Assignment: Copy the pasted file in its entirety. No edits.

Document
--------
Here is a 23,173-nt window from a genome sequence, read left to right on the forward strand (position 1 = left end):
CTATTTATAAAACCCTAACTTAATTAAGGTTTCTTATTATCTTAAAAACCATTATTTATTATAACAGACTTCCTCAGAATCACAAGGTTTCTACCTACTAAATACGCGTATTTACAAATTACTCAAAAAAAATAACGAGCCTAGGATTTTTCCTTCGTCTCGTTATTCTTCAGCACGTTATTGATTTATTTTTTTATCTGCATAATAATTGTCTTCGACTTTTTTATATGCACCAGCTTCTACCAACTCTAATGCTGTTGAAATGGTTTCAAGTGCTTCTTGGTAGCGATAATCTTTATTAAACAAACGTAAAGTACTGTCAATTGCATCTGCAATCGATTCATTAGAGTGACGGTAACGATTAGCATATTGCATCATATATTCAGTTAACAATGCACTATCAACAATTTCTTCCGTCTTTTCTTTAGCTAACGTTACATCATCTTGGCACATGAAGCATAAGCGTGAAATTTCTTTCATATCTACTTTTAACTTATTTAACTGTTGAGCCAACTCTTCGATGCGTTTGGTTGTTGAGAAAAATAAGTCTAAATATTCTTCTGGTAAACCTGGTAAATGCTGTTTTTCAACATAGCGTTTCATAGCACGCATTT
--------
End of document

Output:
Here is a 23,173-nt window from a genome sequence, read left to right on the forward strand (position 1 = left end):
CTATTTATAAAACCCTAACTTAATTAAGGTTTCTTATTATCTTAAAAACCATTATTTATTATAACAGACTTCCTCAGAATCACAAGGTTTCTACCTACTAAATACGCGTATTTACAAATTACTCAAAAAAAATAACGAGCCTAGGATTTTTCCTTCGTCTCGTTATTCTTCAGCACGTTATTGATTTATTTTTTTATCTGCATAATAATTGTCTTCGACTTTTTTATATGCACCAGCTTCTACCAACTCTAATGCTGTTGAAATGGTTTCAAGTGCTTCTTGGTAGCGATAATCTTTATTAAACAAACGTAAAGTACTGTCAATTGCATCTGCAATCGATTCATTAGAGTGACGGTAACGATTAGCATATTGCATCATATATTCAGTTAACAATGCACTATCAACAATTTCTTCCGTCTTTTCTTTAGCTAACGTTACATCATCTTGGCACATGAAGCATAAGCGTGAAATTTCTTTCATATCTACTTTTAACTTATTTAACTGTTGAGCCAACTCTTCGATGCGTTTGGTTGTTGAGAAAAATAAGTCTAAATATTCTTCTGGTAAACCTGGTAAATGCTGTTTTTCAACATAGCGTTTCATAGCACGCATTT